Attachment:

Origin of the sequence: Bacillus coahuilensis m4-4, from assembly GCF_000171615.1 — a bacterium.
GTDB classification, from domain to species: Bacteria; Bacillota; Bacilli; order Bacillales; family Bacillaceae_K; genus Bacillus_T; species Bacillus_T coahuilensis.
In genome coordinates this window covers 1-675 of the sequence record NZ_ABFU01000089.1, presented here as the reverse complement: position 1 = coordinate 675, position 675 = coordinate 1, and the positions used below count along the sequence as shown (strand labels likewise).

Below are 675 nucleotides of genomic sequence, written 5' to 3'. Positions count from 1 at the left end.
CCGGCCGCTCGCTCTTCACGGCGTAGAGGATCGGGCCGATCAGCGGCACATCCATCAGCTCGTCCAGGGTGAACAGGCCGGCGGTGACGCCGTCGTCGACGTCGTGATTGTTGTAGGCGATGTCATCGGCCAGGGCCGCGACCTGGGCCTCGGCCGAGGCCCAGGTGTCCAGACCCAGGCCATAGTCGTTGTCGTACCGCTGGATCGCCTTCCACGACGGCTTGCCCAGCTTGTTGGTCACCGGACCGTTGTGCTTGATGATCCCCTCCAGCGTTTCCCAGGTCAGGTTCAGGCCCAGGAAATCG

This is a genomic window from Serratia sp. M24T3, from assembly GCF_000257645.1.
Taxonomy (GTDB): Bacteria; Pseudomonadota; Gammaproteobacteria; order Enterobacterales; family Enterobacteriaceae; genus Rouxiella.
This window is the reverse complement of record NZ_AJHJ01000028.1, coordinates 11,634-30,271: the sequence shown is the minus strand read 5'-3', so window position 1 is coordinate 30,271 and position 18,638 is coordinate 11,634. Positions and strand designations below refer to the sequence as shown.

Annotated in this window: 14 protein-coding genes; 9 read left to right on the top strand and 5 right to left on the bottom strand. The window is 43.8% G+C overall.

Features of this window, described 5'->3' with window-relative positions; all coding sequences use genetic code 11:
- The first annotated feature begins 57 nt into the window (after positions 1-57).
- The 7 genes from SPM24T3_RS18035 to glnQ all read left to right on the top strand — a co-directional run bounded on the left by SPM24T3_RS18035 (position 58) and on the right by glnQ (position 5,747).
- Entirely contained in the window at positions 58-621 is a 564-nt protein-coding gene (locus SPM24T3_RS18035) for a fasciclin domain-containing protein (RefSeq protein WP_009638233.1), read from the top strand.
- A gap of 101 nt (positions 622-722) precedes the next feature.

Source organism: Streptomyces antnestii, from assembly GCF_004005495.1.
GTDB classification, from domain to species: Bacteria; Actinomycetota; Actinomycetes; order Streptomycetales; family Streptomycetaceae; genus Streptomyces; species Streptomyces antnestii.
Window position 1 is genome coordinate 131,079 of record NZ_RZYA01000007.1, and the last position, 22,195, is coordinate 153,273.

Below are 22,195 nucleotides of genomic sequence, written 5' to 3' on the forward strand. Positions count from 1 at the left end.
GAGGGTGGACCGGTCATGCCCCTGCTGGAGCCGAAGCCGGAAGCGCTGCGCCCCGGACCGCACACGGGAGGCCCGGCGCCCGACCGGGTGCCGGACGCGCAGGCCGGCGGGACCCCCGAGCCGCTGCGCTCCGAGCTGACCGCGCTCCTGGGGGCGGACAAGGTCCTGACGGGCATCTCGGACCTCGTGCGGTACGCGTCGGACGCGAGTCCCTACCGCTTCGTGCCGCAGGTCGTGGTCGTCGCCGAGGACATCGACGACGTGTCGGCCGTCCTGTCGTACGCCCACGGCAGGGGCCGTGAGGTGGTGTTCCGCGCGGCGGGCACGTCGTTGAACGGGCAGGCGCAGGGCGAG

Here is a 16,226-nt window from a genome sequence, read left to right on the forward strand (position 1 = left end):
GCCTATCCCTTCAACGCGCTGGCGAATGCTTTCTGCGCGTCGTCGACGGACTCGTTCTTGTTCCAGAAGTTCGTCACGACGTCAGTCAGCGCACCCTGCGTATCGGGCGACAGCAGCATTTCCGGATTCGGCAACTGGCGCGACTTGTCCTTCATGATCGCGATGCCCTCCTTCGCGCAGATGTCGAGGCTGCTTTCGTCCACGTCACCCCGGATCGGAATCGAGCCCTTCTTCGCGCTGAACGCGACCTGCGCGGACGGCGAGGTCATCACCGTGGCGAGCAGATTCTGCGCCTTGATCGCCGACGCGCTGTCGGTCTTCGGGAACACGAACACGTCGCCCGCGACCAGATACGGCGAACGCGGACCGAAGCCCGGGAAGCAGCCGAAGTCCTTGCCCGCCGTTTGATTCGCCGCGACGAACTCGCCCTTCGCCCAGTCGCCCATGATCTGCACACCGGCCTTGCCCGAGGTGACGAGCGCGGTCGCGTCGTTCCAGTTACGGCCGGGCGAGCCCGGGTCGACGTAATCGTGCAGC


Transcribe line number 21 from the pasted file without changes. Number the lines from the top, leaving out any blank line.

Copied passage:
GCCTATCCCTTCAACGCGCTGGCGAATGCTTTCTGCGCGTCGTCGACGGACTCGTTCTTGTTCCAGAAGTTCGTCACGACGTCAGTCAGCGCACCCTGCGTATCGGGCGACAGCAGCATTTCCGGATTCGGCAACTGGCGCGACTTGTCCTTCATGATCGCGATGCCCTCCTTCGCGCAGATGTCGAGGCTGCTTTCGTCCACGTCACCCCGGATCGGAATCGAGCCCTTCTTCGCGCTGAACGCGACCTGCGCGGACGGCGAGGTCATCACCGTGGCGAGCAGATTCTGCGCCTTGATCGCCGACGCGCTGTCGGTCTTCGGGAACACGAACACGTCGCCCGCGACCAGATACGGCGAACGCGGACCGAAGCCCGGGAAGCAGCCGAAGTCCTTGCCCGCCGTTTGATTCGCCGCGACGAACTCGCCCTTCGCCCAGTCGCCCATGATCTGCACACCGGCCTTGCCCGAGGTGACGAGCGCGGTCGCGTCGTTCCAGTTACGGCCGGGCGAGCCCGGGTCGACGTAATCGTGCAGC